I tested the two services with a very simple script. The script simply creates a dataframe of 10000 numbers via rnorm, and assigns them to a factor of one of two levels (a or b). I then take the mean of the two factor levels with the aggregate function.
In CRdata you need to put in some extra code to format the output in a browser window. For example, the last line below needs to have ‘<crdata_object>’ on both sides of the output object so it can be rendered in a browser. And etc. for other things that one would print to a console. Whereas you don’t need this extra code for using Cloudnumbers.
dat <- data.frame(n = rnorm(10000), p = rep(c('a','b'), each=5000)) out <- aggregate(n ~ p, data = dat, mean)
Here is a screenshot of the output from CRdata with the simple script above.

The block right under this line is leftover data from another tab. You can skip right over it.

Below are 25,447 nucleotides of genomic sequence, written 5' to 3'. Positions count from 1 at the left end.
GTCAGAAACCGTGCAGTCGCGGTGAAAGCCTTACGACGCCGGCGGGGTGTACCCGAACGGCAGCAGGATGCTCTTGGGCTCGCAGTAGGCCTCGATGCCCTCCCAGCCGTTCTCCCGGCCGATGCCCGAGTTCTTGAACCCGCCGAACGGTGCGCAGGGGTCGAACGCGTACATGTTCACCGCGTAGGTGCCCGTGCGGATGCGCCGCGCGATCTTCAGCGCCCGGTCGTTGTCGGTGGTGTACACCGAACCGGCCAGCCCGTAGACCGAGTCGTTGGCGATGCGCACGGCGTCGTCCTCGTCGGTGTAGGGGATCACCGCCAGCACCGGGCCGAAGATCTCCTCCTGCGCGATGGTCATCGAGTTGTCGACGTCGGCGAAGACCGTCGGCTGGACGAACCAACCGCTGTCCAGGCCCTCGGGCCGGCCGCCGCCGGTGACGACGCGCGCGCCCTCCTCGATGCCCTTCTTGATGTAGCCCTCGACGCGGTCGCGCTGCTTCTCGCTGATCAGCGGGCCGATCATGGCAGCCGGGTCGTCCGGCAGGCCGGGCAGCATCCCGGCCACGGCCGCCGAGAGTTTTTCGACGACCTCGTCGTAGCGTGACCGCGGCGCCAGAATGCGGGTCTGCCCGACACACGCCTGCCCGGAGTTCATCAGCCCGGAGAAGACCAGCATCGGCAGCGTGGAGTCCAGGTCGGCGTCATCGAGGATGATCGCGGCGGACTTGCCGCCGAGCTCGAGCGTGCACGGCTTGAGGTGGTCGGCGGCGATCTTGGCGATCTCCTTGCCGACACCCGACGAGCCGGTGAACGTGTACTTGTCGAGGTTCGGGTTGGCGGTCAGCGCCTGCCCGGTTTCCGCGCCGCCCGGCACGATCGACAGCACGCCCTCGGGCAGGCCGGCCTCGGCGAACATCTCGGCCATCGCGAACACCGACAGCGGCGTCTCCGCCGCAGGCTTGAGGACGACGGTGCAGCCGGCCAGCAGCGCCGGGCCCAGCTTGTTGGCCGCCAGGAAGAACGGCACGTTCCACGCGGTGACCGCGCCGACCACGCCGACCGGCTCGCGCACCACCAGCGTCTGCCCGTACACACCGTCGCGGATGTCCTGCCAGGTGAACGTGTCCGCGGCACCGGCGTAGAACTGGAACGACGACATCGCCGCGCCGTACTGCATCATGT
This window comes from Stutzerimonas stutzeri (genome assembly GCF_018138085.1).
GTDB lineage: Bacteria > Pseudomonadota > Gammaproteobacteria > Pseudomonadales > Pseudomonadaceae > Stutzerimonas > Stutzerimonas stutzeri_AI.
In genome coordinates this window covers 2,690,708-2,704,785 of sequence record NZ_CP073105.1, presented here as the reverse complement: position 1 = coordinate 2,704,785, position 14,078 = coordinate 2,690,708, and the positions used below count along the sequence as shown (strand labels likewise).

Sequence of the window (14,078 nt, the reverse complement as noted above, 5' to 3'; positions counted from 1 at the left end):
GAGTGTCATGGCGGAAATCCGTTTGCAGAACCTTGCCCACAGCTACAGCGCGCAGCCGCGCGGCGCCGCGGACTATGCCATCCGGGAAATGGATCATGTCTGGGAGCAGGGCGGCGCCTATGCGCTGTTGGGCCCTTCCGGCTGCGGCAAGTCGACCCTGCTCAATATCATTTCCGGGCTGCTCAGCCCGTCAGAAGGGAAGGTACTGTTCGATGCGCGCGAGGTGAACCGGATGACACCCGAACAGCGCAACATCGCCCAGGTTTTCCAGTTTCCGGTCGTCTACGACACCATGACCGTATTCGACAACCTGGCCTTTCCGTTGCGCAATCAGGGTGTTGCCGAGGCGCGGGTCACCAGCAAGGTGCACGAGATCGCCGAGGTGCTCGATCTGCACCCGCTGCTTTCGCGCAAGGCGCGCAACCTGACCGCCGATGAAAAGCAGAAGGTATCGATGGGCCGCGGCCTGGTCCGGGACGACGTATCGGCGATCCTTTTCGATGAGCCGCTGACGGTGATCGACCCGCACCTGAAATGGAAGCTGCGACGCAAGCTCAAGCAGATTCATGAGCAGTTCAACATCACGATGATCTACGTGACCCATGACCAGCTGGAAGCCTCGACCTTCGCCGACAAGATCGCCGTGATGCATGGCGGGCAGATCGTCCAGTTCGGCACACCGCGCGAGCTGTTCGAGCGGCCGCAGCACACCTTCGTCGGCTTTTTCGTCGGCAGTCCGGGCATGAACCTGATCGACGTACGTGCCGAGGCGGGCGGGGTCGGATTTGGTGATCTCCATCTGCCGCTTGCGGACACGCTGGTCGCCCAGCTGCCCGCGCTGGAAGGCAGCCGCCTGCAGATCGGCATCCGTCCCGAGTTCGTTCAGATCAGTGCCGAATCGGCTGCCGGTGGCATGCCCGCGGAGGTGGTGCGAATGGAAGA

This simple script ran in about 20 seconds or so from starting the job to finishing. However, it seems like the only output option is html. Can this be right? This seems like a terrible only option.
In Cloudnumbers you have to start a workspace, upload your R code file.
Then, start a session…
choose your software platform…
choose packages (one at a time, very slow)…
then choose number of clusters, etc.
Then finally star the job.
Then it initializes, then finally you can open the console, and
Then from here it is like running R as you normally would, except on the web.
Who wins (at least for our very minimal example above)
- Speed of entire process (not just running code): CRdata
- Ease of use: CRdata
- Cost: CRdata (free only)
- Least annoying: Cloudnumbers (you don't have to add in extra code to run your own code)
- Opensource: CRdata (you can use publicly available code on the site)
- Long-term use: Cloudnumbers (more powerful, flexible, etc.)